My search for coffee pods proved fruitless, though I did pick up a dozen free-ranged locally laid eggs, four croissants, two rosemary and beetroot rolls and some mince pies (see what I mean regarding the extra bits). Then I went in search for the newspaper. The weren’t very well displayed but I found the one I wanted then noticed that the supplement was missing. At first I wondered if the format had changed but then noticed the list of extras inside on the front of the main paper and these were definitely not inside. Such extras include the TV guide and food magazine which are important to my family.
I decided I needed to queue up at the newspaper desk to see if they knew anything about the suppliments. The woman selling lottery tickets didn’t but suggested I tried the customer service desk. “*sigh* okay I can do this”, I thought. The customer service rep told me that the paper’s supplements had not been delivered today. I thanked her and put my newspaper back. I wanted to point out that they could put a sign up letting people know this rather than making people ask for the information. This is supposed to be an autistic friendly hour after all. I wanted to say it but I didn’t because, you know, I find that awkward and I felt I was doing well asking questions from two strangers anyway.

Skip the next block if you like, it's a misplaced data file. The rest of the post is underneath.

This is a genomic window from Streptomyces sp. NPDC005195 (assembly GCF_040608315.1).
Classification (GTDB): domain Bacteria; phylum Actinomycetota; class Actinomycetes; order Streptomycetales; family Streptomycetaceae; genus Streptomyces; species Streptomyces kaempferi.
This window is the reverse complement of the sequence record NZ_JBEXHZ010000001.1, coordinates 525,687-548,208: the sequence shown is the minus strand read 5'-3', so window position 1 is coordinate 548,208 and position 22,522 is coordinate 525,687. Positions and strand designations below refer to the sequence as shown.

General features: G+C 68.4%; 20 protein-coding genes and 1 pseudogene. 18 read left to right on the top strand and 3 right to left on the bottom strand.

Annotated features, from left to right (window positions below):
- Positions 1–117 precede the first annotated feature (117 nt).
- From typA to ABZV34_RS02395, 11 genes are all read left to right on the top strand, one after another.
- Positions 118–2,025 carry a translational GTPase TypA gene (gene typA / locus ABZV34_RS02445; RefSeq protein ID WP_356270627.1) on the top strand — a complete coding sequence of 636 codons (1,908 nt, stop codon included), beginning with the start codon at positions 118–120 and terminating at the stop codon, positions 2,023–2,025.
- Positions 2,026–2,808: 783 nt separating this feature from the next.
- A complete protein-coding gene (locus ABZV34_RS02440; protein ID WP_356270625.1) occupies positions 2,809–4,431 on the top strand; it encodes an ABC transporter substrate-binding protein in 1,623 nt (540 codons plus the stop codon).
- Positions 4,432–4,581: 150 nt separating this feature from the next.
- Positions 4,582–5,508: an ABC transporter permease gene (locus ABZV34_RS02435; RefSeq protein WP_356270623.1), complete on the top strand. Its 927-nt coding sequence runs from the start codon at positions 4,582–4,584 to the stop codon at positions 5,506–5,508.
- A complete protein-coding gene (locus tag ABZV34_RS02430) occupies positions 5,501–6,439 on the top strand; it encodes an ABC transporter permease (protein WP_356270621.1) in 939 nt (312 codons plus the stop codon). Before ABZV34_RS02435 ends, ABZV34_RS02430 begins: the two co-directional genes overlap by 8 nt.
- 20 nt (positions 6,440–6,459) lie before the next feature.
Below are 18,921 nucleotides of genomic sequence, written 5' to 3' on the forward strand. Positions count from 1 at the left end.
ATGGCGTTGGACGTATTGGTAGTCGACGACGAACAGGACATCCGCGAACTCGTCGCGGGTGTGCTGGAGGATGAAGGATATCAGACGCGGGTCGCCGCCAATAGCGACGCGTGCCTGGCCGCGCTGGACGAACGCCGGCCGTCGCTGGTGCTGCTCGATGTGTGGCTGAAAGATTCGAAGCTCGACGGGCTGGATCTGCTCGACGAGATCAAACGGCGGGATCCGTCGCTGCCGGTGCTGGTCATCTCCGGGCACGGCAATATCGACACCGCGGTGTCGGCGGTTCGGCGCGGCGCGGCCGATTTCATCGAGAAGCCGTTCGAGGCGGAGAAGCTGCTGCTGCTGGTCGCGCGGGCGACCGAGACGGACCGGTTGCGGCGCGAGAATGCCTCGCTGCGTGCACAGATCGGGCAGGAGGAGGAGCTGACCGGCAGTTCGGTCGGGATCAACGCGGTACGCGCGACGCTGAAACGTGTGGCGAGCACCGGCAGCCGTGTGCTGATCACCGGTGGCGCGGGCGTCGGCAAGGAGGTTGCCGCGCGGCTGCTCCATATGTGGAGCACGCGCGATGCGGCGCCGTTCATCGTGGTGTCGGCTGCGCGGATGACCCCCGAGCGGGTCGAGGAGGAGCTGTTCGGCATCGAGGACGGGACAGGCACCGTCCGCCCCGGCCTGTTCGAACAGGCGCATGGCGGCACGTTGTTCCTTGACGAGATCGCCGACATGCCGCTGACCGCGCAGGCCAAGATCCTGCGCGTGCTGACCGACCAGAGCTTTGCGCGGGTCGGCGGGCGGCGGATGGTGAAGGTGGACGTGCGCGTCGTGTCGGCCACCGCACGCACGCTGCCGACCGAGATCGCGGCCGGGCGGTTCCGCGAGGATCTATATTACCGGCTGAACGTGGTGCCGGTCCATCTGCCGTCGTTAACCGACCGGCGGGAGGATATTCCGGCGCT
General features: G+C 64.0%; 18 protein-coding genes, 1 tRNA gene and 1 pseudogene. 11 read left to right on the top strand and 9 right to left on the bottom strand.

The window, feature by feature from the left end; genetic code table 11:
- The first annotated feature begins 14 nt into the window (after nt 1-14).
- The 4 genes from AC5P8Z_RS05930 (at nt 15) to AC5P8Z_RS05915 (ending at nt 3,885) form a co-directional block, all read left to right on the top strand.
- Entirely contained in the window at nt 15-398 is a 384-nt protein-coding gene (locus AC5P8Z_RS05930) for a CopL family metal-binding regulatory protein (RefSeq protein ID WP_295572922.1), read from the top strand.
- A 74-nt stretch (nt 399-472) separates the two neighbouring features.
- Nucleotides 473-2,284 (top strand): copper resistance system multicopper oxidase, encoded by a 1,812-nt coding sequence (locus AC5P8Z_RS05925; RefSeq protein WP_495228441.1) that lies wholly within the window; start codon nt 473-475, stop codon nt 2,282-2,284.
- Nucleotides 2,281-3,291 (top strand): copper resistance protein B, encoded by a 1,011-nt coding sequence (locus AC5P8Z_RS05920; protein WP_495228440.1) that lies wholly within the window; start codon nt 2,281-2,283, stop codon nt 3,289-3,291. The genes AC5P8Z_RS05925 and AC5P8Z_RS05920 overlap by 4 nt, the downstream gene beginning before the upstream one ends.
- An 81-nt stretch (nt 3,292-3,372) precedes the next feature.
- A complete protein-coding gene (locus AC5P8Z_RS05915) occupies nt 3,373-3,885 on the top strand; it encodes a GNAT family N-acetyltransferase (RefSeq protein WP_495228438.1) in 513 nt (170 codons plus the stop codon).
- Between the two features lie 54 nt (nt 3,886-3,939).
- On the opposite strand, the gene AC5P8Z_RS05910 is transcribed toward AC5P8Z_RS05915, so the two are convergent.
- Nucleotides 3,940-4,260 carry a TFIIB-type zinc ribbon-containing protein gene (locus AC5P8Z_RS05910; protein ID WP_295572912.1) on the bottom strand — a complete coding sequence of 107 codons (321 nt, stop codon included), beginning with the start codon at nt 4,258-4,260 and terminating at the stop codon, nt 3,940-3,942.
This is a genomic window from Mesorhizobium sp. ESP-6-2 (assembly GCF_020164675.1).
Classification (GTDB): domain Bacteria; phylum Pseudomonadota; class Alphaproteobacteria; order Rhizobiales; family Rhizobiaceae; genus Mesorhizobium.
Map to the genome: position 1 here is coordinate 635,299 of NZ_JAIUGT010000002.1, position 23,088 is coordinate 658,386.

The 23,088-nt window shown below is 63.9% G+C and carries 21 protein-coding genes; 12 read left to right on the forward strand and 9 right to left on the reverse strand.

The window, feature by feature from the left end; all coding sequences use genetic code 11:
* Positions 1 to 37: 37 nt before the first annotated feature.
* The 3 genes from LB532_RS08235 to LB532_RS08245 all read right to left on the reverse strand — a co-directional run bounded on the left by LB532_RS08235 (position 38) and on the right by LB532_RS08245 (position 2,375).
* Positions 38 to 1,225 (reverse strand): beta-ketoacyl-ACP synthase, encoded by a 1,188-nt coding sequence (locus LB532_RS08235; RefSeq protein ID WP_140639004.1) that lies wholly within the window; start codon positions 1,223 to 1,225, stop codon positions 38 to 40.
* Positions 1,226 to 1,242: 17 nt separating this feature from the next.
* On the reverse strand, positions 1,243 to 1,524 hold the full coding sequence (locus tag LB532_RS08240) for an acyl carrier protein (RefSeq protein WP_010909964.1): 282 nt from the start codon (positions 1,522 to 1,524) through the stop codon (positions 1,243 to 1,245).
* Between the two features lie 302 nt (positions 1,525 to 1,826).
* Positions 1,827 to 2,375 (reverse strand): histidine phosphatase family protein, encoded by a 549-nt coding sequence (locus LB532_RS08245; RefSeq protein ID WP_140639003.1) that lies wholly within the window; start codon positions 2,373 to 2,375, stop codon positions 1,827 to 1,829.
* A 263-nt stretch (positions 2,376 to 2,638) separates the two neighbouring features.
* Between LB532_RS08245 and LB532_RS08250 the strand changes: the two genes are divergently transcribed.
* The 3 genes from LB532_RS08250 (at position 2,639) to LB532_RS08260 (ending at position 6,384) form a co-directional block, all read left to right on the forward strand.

Having had enough of interacting with people I didn’t know, I decided to use the self-service pay desks and leave with what I had accumulated. I scanned an egg box first and put it on the scale. “How many items?” the machine asked me. I typed one and the price came up as 22pence. This made no sense to me. I distinctly remember the eggs being priced £1 for a box. Even if the pricing was per egg, it added up to £1.52 for a box of six so that couldn’t be right. Anyway, I have never been charged per egg before. Perhaps the eggs were being sold off cheap. Surely that must be it. But my anxiety levels were rising. I was not sure what to do and started rubbing my head to keep calm. I scanned the second box of eggs. The same result. I carried on. I needed to get this over with.